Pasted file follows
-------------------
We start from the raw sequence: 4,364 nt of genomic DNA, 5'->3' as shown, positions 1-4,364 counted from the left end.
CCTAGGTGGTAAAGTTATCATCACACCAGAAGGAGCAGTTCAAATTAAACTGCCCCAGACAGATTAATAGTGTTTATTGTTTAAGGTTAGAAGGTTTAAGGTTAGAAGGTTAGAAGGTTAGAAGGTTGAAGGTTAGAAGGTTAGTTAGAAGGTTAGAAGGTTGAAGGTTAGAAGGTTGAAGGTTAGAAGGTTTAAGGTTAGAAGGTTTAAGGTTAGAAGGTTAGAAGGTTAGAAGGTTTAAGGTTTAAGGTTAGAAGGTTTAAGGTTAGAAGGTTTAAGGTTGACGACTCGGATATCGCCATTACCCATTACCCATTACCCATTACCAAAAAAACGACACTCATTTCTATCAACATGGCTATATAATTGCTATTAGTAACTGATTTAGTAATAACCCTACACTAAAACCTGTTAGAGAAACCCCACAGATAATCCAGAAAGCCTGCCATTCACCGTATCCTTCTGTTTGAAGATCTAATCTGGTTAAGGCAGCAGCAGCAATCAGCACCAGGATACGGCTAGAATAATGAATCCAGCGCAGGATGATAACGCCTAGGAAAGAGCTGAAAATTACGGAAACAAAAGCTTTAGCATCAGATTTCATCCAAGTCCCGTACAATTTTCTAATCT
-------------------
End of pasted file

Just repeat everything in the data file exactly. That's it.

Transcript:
We start from the raw sequence: 4,364 nt of genomic DNA, 5'->3' as shown, positions 1-4,364 counted from the left end.
CCTAGGTGGTAAAGTTATCATCACACCAGAAGGAGCAGTTCAAATTAAACTGCCCCAGACAGATTAATAGTGTTTATTGTTTAAGGTTAGAAGGTTTAAGGTTAGAAGGTTAGAAGGTTAGAAGGTTGAAGGTTAGAAGGTTAGTTAGAAGGTTAGAAGGTTGAAGGTTAGAAGGTTGAAGGTTAGAAGGTTTAAGGTTAGAAGGTTTAAGGTTAGAAGGTTAGAAGGTTAGAAGGTTTAAGGTTTAAGGTTAGAAGGTTTAAGGTTAGAAGGTTTAAGGTTGACGACTCGGATATCGCCATTACCCATTACCCATTACCCATTACCAAAAAAACGACACTCATTTCTATCAACATGGCTATATAATTGCTATTAGTAACTGATTTAGTAATAACCCTACACTAAAACCTGTTAGAGAAACCCCACAGATAATCCAGAAAGCCTGCCATTCACCGTATCCTTCTGTTTGAAGATCTAATCTGGTTAAGGCAGCAGCAGCAATCAGCACCAGGATACGGCTAGAATAATGAATCCAGCGCAGGATGATAACGCCTAGGAAAGAGCTGAAAATTACGGAAACAAAAGCTTTAGCATCAGATTTCATCCAAGTCCCGTACAATTTTCTAATCT